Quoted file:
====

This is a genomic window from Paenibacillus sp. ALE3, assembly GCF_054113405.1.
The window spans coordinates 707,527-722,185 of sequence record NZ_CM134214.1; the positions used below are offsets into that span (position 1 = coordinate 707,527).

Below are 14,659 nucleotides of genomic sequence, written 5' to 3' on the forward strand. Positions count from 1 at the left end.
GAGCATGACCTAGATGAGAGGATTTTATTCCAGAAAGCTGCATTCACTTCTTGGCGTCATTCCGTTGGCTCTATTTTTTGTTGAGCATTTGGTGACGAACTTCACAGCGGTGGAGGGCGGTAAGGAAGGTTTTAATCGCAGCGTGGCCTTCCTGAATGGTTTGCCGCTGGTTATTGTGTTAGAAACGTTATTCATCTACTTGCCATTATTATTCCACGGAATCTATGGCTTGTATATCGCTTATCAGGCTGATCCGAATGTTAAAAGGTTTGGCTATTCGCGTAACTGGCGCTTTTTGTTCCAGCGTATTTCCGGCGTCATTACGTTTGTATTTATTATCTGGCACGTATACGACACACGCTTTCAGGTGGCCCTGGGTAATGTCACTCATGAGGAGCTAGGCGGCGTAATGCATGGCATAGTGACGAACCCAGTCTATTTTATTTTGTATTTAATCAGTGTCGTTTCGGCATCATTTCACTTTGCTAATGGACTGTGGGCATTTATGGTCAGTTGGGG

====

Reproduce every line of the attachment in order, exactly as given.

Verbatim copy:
This is a genomic window from Paenibacillus sp. ALE3, assembly GCF_054113405.1.
The window spans coordinates 707,527-722,185 of sequence record NZ_CM134214.1; the positions used below are offsets into that span (position 1 = coordinate 707,527).

Below are 14,659 nucleotides of genomic sequence, written 5' to 3' on the forward strand. Positions count from 1 at the left end.
GAGCATGACCTAGATGAGAGGATTTTATTCCAGAAAGCTGCATTCACTTCTTGGCGTCATTCCGTTGGCTCTATTTTTTGTTGAGCATTTGGTGACGAACTTCACAGCGGTGGAGGGCGGTAAGGAAGGTTTTAATCGCAGCGTGGCCTTCCTGAATGGTTTGCCGCTGGTTATTGTGTTAGAAACGTTATTCATCTACTTGCCATTATTATTCCACGGAATCTATGGCTTGTATATCGCTTATCAGGCTGATCCGAATGTTAAAAGGTTTGGCTATTCGCGTAACTGGCGCTTTTTGTTCCAGCGTATTTCCGGCGTCATTACGTTTGTATTTATTATCTGGCACGTATACGACACACGCTTTCAGGTGGCCCTGGGTAATGTCACTCATGAGGAGCTAGGCGGCGTAATGCATGGCATAGTGACGAACCCAGTCTATTTTATTTTGTATTTAATCAGTGTCGTTTCGGCATCATTTCACTTTGCTAATGGACTGTGGGCATTTATGGTCAGTTGGGG